This year more than ever, Republican voters in the Aug. 9 primary should favor a thoughtful, independent voice that favors common ground and civil dialogue over gridlock and mortal political combat.
That’s why the Star Tribune Editorial Board is endorsing John Howe in the primary for the Second Congressional District. Howe’s time as mayor of Red Wing gave him valuable perspective on governing at the local level. Small-city mayors have to regularly engage with voters, learn the value of maintaining relationships and get a front-line view of how federal policies play out in their communities, for better or worse.
Howe served just a single term in the state Senate, but he made his mark as a legislator willing to take political risks to achieve compromise and move forward, even at the risk of displeasing party leaders. That doesn’t make him a moderate or a renegade. It makes him a conservative who is pragmatic about what is achievable, and this country has far too few of those. The Editorial Board is not in agreement with the NRA-endorsed, fiscally conservative Howe on all of the issues, but he has proved that he is willing to work for solutions, even if it means reaching out to opponents.
Howe also has a broad range of life experience that makes for well-rounded perspectives, from his upbringing on a Minnesota farm to a career that spans work as a laborer, a corrections officer and an independent store owner. He has demonstrated a long-term commitment to civic engagement, from his time on the Prairie Island Nuclear Storage Task Force, nearly a decade ago, to his appointment to the state Clean Water Council by Gov. Tim Pawlenty and his current work with the National Caucus of Environmental Legislators. Alone in the primary field, he has singled out the corrupting influence of special-interest money in politics.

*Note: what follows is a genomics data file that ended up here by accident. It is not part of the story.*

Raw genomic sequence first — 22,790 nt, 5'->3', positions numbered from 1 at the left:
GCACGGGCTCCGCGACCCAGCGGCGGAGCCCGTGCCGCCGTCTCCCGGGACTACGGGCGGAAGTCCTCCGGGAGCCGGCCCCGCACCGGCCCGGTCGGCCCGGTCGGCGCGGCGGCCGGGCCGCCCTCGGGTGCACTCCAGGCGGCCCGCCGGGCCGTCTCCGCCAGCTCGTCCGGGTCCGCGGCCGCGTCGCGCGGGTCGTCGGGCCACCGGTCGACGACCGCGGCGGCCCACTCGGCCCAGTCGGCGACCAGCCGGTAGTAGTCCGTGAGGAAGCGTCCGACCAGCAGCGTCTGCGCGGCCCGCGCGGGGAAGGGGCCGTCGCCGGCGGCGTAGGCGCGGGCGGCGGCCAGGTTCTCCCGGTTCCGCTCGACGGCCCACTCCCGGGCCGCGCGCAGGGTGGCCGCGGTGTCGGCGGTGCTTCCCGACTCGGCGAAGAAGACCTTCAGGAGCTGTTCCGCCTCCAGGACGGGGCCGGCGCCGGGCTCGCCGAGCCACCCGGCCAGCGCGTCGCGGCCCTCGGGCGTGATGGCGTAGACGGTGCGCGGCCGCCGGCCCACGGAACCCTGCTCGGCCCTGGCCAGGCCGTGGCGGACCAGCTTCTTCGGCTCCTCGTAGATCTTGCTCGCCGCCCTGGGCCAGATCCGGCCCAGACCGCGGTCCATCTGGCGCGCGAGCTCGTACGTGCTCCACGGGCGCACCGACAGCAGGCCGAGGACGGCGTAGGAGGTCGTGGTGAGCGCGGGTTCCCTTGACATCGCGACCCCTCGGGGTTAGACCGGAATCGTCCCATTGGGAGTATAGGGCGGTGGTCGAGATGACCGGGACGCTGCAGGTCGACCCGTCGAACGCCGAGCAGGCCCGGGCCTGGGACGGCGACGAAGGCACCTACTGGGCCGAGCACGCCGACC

Opponent Darlene Miller carries the endorsement of outgoing Rep. John Kline and has a strong entrepreneurial background, but the range of her experience is much narrower than Howe’s, and her complete lack of political experience means a fair amount of on-the-job training. Former radio talk show host Jason Lewis, who once styled himself as “Minnesota’s Mr. Right,” is knowledgeable on the issues, but also representative of the abrasive political culture that brought us Donald Trump as the Republican presidential nominee. Also on the ballot is newcomer Matthew Erickson.
In the four-way primary, Howe blends the kind of political know-how, an outsider’s approach and a commitment to common sense that should be welcomed by Republican voters in the Second Congressional District.